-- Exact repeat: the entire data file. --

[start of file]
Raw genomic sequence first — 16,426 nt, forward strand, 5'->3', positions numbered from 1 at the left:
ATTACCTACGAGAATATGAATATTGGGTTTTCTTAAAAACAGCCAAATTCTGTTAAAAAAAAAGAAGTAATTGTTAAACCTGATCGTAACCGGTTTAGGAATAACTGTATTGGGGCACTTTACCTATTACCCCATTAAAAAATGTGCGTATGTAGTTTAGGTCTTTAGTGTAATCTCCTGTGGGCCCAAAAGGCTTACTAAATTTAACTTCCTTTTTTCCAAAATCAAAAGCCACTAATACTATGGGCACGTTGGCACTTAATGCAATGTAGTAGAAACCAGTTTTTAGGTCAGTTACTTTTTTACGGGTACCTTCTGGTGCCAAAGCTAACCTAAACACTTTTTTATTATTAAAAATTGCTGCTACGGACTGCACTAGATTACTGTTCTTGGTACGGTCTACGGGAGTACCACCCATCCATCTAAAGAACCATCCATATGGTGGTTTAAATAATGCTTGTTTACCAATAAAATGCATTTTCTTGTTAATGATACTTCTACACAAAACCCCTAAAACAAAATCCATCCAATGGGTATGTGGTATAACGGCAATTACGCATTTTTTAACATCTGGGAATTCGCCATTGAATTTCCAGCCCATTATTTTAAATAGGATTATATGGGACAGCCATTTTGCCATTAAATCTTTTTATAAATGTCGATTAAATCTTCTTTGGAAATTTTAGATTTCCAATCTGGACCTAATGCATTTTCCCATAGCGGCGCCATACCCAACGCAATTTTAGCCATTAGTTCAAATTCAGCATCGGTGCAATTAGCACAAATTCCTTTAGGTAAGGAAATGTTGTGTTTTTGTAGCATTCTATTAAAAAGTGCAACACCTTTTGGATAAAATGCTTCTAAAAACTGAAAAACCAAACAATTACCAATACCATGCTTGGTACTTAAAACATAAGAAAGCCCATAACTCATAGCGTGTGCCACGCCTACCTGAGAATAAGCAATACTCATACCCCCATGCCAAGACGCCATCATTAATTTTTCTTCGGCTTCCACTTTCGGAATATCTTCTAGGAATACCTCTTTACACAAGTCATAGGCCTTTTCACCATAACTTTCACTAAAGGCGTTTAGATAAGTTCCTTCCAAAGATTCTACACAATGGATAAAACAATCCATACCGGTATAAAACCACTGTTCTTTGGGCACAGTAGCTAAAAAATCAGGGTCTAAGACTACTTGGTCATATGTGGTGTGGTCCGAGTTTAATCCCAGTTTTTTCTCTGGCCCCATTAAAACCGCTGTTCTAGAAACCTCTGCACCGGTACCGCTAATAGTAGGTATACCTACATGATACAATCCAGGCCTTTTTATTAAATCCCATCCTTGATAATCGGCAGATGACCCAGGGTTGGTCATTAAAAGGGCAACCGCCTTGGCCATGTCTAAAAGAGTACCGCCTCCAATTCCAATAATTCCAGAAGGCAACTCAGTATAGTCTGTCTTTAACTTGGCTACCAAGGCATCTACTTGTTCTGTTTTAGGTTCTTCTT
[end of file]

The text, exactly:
Raw genomic sequence first — 16,426 nt, forward strand, 5'->3', positions numbered from 1 at the left:
ATTACCTACGAGAATATGAATATTGGGTTTTCTTAAAAACAGCCAAATTCTGTTAAAAAAAAAGAAGTAATTGTTAAACCTGATCGTAACCGGTTTAGGAATAACTGTATTGGGGCACTTTACCTATTACCCCATTAAAAAATGTGCGTATGTAGTTTAGGTCTTTAGTGTAATCTCCTGTGGGCCCAAAAGGCTTACTAAATTTAACTTCCTTTTTTCCAAAATCAAAAGCCACTAATACTATGGGCACGTTGGCACTTAATGCAATGTAGTAGAAACCAGTTTTTAGGTCAGTTACTTTTTTACGGGTACCTTCTGGTGCCAAAGCTAACCTAAACACTTTTTTATTATTAAAAATTGCTGCTACGGACTGCACTAGATTACTGTTCTTGGTACGGTCTACGGGAGTACCACCCATCCATCTAAAGAACCATCCATATGGTGGTTTAAATAATGCTTGTTTACCAATAAAATGCATTTTCTTGTTAATGATACTTCTACACAAAACCCCTAAAACAAAATCCATCCAATGGGTATGTGGTATAACGGCAATTACGCATTTTTTAACATCTGGGAATTCGCCATTGAATTTCCAGCCCATTATTTTAAATAGGATTATATGGGACAGCCATTTTGCCATTAAATCTTTTTATAAATGTCGATTAAATCTTCTTTGGAAATTTTAGATTTCCAATCTGGACCTAATGCATTTTCCCATAGCGGCGCCATACCCAACGCAATTTTAGCCATTAGTTCAAATTCAGCATCGGTGCAATTAGCACAAATTCCTTTAGGTAAGGAAATGTTGTGTTTTTGTAGCATTCTATTAAAAAGTGCAACACCTTTTGGATAAAATGCTTCTAAAAACTGAAAAACCAAACAATTACCAATACCATGCTTGGTACTTAAAACATAAGAAAGCCCATAACTCATAGCGTGTGCCACGCCTACCTGAGAATAAGCAATACTCATACCCCCATGCCAAGACGCCATCATTAATTTTTCTTCGGCTTCCACTTTCGGAATATCTTCTAGGAATACCTCTTTACACAAGTCATAGGCCTTTTCACCATAACTTTCACTAAAGGCGTTTAGATAAGTTCCTTCCAAAGATTCTACACAATGGATAAAACAATCCATACCGGTATAAAACCACTGTTCTTTGGGCACAGTAGCTAAAAAATCAGGGTCTAAGACTACTTGGTCATATGTGGTGTGGTCCGAGTTTAATCCCAGTTTTTTCTCTGGCCCCATTAAAACCGCTGTTCTAGAAACCTCTGCACCGGTACCGCTAATAGTAGGTATACCTACATGATACAATCCAGGCCTTTTTATTAAATCCCATCCTTGATAATCGGCAGATGACCCAGGGTTGGTCATTAAAAGGGCAACCGCCTTGGCCATGTCTAAAAGAGTACCGCCTCCAATTCCAATAATTCCAGAAGGCAACTCAGTATAGTCTGTCTTTAACTTGGCTACCAAGGCATCTACTTGTTCTGTTTTAGGTTCTTCTT